With the unveiling of the Surface tablet, Microsoft is heading into unusual territory: competing with its partners, the very same companies that make Windows PCs. But Microsoft has little to lose, since PC manufacturers have so far had very little success with their own tablets.
With the unveiling of its tablet this week Microsoft Corp. is taking up the competition with Apple Inc. and its iPad by borrowing a page from Apple's playbook. It is keeping both software and hardware development under the same roof.
"If imitation is the sincerest form of flattery, the compliments from Microsoft poured down like a torrential storm on Apple last night," said analyst Brian White at Topeka Capital Markets.
Even Steve Ballmer, Microsoft's famously tough-talking CEO sounded downright Zen and Apple-inspired as he introduced the Surface.
"We believe that any intersection between human and machine can be made better when all aspects of the experience hardware and software are considered and working together," he said at Monday's launch event in Los Angeles.
That's a new philosophy for Microsoft, a company accustomed to writing the software, charging loads of money for it, and letting others design the hardware. Microsoft has sold hardware before, most notably the Xbox game console, which is essentially a PC. But when it ventured into the game console market, it wasn't directly treading on the toes of the big PC makers who buy Windows from it. (The exception was Sony, which makes both PCs and PlayStation consoles.)
With Surface, Microsoft faces the challenge of selling the soon-to-be-launched Windows 8 to PC makers who want to make tablets, while at the same time selling tablets directly to consumers.
Rick Sherlund, an analyst at Nomura Securities said Microsoft's hardware partners "are no doubt unhappy" about the prospect of competing with Microsoft's tablets, particularly since Microsoft set a high bar with Surface.
Surface will come in two versions, both with screens measuring 10.6 inches diagonally, slightly larger than the iPad. One model will run on phone-style chips, just like the iPad, and will be sold for a similar price. Another, heavier and more expensive model, will run on Intel chips and be capable of running standard Windows applications.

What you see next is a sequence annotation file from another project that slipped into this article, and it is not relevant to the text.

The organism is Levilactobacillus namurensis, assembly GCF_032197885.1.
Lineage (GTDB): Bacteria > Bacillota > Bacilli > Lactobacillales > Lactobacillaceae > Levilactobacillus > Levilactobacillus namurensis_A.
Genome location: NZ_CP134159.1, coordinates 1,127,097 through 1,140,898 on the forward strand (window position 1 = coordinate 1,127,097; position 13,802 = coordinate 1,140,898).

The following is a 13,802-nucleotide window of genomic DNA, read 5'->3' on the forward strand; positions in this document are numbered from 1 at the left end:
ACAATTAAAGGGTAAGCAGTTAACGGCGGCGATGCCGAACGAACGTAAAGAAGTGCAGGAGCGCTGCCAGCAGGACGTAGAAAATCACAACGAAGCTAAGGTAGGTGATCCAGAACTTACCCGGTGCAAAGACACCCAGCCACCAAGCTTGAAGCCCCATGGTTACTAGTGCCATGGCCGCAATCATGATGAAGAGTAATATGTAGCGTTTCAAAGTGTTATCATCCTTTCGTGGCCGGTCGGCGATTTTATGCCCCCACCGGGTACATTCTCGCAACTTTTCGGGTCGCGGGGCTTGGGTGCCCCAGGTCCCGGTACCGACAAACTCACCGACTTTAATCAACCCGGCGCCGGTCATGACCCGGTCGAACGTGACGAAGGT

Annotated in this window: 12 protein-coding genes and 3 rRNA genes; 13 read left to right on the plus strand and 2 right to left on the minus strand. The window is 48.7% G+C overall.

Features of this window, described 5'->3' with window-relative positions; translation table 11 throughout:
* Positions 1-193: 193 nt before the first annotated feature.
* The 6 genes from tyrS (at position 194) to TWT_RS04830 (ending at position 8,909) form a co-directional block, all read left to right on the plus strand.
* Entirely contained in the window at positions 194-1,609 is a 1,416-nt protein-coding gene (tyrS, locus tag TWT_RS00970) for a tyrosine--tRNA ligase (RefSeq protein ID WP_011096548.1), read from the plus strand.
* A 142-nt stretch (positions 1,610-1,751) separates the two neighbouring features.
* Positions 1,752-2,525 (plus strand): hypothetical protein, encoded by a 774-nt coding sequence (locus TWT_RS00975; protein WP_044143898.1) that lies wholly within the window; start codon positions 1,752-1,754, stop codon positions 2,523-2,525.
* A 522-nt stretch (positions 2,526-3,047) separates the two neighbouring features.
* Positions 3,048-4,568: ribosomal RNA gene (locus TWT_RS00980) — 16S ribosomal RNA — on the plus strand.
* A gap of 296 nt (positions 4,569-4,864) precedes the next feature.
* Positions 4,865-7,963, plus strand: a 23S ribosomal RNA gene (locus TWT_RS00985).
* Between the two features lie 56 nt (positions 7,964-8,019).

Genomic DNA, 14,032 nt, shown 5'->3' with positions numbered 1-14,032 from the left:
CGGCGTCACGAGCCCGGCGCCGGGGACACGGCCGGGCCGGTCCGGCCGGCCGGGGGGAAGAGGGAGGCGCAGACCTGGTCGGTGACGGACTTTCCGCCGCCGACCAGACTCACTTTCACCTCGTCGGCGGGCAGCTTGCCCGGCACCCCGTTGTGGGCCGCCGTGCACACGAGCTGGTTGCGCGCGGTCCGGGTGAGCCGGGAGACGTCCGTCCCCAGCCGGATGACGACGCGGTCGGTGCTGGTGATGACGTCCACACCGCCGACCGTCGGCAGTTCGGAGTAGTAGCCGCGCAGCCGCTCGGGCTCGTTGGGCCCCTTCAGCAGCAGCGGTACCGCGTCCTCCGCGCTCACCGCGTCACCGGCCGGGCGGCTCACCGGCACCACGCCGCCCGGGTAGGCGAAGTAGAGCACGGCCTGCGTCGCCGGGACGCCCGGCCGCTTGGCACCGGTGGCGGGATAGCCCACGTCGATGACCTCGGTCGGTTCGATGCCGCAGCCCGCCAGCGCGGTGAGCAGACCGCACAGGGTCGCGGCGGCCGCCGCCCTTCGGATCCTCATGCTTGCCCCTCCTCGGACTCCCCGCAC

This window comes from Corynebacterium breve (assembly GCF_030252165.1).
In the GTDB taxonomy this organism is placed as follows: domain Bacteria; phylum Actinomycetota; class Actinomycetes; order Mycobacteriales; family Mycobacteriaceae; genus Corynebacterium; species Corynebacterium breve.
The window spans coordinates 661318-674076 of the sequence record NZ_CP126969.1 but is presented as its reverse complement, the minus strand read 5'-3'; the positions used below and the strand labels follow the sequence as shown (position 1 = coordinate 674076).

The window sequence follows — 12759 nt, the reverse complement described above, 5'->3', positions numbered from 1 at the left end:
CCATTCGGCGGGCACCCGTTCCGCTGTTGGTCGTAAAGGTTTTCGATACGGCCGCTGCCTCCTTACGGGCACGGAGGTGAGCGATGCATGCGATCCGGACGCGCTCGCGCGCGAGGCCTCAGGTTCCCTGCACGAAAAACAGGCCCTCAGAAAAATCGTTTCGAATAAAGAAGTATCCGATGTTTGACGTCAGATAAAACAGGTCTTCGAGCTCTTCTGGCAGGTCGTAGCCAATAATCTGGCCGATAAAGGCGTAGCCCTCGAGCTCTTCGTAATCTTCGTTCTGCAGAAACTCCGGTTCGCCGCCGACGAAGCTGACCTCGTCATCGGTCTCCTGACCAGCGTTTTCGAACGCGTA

Ballmer suggested that Microsoft is making hardware so it can kick-start Windows tablets and make sure they're competitive right from the get-go. But the company's long-term goals are unclear. Will Microsoft keep making tablets, or will it declare victory at some point and leave the field to its hardware partners?
One sign of limited long-term commitment to making its own tablets is that Microsoft will be selling the tablets only from its own stores and website. That might leave space for other manufacturers to sell Windows tablets through Best Buy and other electronics stores.
Google Inc. is in a similar position. It makes Android, the software that powers most iPad competitors. But it has also acquired Motorola Mobility, a company that makes Android tablets and phones, so now finds itself competing with hardware partners like Samsung and HTC.
But Google has made clear that it will treat Motorola as a separate, "arms-length" business, and that it made the acquisition to get hold of Motorola's patents, which will provide legal cover not just for Google, but for other manufacturers who make Android devices.
Microsoft's position is complicated by the possibility that consumers will favor its tablet over other Windows tablets for exactly the reasons Ballmer articulated: it's made by the same company that wrote the software. That puts an end to the old Windows PC support runaround, where PC makers blame Microsoft for product failures, and Microsoft blames the PC makers. If something's wrong with Surface, buyers will know who to call.
Ronan de Renesse, an analyst at Analysys Mason, said Microsoft can afford to alienate PC makers when it comes to tablets, because they've captured such a small share of the market. Samsung Electronics and AsusTek Computer Inc. are the only PC makers who have appreciable market share in tablets, and they only make up 10 percent or so, by his estimate. Other major competitors to the iPad are Amazon.com Inc.'s Kindle and Barnes & Noble Inc.'s Nook.
"Microsoft's move in creating its own tablet is the sign that PC manufacturers have lost the game," Renesse said. "The big question is, if Surface becomes as successful as the iPad, will Microsoft choose to stop licensing Windows on tablets?"
Microsoft's partners are mum. Hewlett-Packard Co. and Acer, both of which make PCs and tablets, had no comment on Microsoft's announcement. Samsung did not respond to requests for comment.
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